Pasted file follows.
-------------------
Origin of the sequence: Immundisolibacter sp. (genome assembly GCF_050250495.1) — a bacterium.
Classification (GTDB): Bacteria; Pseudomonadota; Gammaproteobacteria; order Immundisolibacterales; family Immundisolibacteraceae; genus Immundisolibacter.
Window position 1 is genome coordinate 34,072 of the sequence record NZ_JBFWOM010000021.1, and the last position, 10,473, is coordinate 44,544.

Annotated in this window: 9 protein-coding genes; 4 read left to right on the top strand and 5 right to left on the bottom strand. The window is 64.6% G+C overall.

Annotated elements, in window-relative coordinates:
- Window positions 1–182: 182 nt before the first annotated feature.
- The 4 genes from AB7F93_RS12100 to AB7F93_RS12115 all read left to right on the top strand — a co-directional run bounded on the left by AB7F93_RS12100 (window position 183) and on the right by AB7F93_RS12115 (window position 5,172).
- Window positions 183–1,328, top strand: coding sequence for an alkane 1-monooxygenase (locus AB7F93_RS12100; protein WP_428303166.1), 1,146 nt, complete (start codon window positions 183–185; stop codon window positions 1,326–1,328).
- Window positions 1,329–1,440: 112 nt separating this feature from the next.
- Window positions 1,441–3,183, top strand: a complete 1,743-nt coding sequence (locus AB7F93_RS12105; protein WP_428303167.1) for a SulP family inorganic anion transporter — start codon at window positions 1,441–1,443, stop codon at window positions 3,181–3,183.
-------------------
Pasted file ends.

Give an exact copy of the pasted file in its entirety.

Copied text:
Origin of the sequence: Immundisolibacter sp. (genome assembly GCF_050250495.1) — a bacterium.
Classification (GTDB): Bacteria; Pseudomonadota; Gammaproteobacteria; order Immundisolibacterales; family Immundisolibacteraceae; genus Immundisolibacter.
Window position 1 is genome coordinate 34,072 of the sequence record NZ_JBFWOM010000021.1, and the last position, 10,473, is coordinate 44,544.

Annotated in this window: 9 protein-coding genes; 4 read left to right on the top strand and 5 right to left on the bottom strand. The window is 64.6% G+C overall.

Annotated elements, in window-relative coordinates:
- Window positions 1–182: 182 nt before the first annotated feature.
- The 4 genes from AB7F93_RS12100 to AB7F93_RS12115 all read left to right on the top strand — a co-directional run bounded on the left by AB7F93_RS12100 (window position 183) and on the right by AB7F93_RS12115 (window position 5,172).
- Window positions 183–1,328, top strand: coding sequence for an alkane 1-monooxygenase (locus AB7F93_RS12100; protein WP_428303166.1), 1,146 nt, complete (start codon window positions 183–185; stop codon window positions 1,326–1,328).
- Window positions 1,329–1,440: 112 nt separating this feature from the next.
- Window positions 1,441–3,183, top strand: a complete 1,743-nt coding sequence (locus AB7F93_RS12105; protein WP_428303167.1) for a SulP family inorganic anion transporter — start codon at window positions 1,441–1,443, stop codon at window positions 3,181–3,183.